“Oooh…Did you see the girl at the half mark with the bloody va-jay?”

“Why didn’t she prepare? She could have used a Soft Cup!”

“If her flow is that heavy, she should have skipped this one!”

“She had to have known it was coming…”

The list of natural possible reactions to period leaks is long.

Be Mindful of the Event’s Purpose: Apparently, the marathon was in support of breast cancer awareness. That should have been the main focus of the day–especially because these types of races can be emotional for survivors and their families. There are other things going on in the world, but everyone is focused on this thing for this moment. Hmm…That sounds familiar, but that’s another story.

Usually, I’m against the “[Big story] is distracting you from [smaller, more important story] #ButImSleepDoe!” statements, but not here. It’s inevitable that people will use a marathon as a platform for other related causes, but it shouldn’t take away from the cause that brought everyone together. If I got the idea to raise awareness for menstruation shaming, I’d probably do it during the Nike Women’s Half Marathon. That’s a platform that could be used for a myriad of gynocentric issues.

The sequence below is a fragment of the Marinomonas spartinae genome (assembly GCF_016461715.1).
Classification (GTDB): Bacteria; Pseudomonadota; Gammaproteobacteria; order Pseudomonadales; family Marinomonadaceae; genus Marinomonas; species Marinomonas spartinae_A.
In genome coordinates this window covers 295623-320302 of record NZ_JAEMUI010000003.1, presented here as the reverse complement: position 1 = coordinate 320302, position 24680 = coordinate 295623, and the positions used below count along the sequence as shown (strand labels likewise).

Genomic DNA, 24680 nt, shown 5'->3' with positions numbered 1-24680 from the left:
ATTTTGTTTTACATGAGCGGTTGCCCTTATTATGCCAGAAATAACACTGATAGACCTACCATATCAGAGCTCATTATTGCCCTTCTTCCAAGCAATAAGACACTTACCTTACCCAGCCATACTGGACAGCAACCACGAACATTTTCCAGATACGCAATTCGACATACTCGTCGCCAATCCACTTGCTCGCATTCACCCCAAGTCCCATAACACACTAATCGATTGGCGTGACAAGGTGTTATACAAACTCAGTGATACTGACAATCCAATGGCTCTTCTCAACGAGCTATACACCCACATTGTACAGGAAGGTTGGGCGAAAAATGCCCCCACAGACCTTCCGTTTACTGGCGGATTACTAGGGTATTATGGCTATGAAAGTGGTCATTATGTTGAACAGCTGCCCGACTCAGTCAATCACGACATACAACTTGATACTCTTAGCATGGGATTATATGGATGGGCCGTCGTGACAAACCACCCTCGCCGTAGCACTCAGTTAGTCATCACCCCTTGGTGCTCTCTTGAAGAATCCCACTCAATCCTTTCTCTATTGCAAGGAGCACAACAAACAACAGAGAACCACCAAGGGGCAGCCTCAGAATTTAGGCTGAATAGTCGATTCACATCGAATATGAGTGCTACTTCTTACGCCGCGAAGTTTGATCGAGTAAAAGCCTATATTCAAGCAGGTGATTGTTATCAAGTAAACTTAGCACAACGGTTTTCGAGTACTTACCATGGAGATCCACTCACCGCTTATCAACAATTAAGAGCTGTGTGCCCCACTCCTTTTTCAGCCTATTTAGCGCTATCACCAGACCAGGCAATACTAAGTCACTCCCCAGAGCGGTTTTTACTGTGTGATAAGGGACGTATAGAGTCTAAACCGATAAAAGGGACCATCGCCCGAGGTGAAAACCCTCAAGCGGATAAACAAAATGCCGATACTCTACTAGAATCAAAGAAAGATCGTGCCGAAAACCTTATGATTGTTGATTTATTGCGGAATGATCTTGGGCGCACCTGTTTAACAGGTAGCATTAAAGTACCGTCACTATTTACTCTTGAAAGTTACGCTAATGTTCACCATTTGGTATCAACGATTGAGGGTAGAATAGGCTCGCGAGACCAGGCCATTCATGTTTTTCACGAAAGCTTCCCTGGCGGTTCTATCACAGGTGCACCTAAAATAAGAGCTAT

Prepare in Advance: Kiran admits her idea came from her period coming the night before the race. Despite preparing for a year, she “had never actually practiced running on [her] period,” according to her narration. I’m somewhat sure her decision to not practice during her period can be attributed to cramps and the doses of Effitol many women take during their time of the month. However, the slight chance of running the marathon with her period probably crossed her mind within those 12 months. I’ve been one to be conscious of my period start date. That being said, I probably would have given myself a little more time to map out a complete campaign. I’m talking about hashtags on my running shirt, my family holding signs with my blog URL, and information for a drive on my website.

I think that since the idea was last minute, a good deal of preparation was lost. As a result, it seems to me that the conversation is now about “the crazy lady who ran with her menstrual fluids flowing down her leg” and not what we can actually do to change the menstruation discussion. When we’re not discussing how we can remedy the issue, the act can easily get treated as just a stunt. That doesn’t seem to be Kiran’s intent. To fill in the gaps that I feel she left, I’ve included some opportunities below for my readers to do something. If you’d like to help, consider visiting the following links:

  • Project Hygiene is a non-profit that is heavily supported by my alma mater, Bowie State University, and its Student Alumni Association.
  • Laundry Love washes the clothes of those in need for free.
  • Homeless shelters are often short on feminine products and in need of donations. Find one in your area and organize a drive.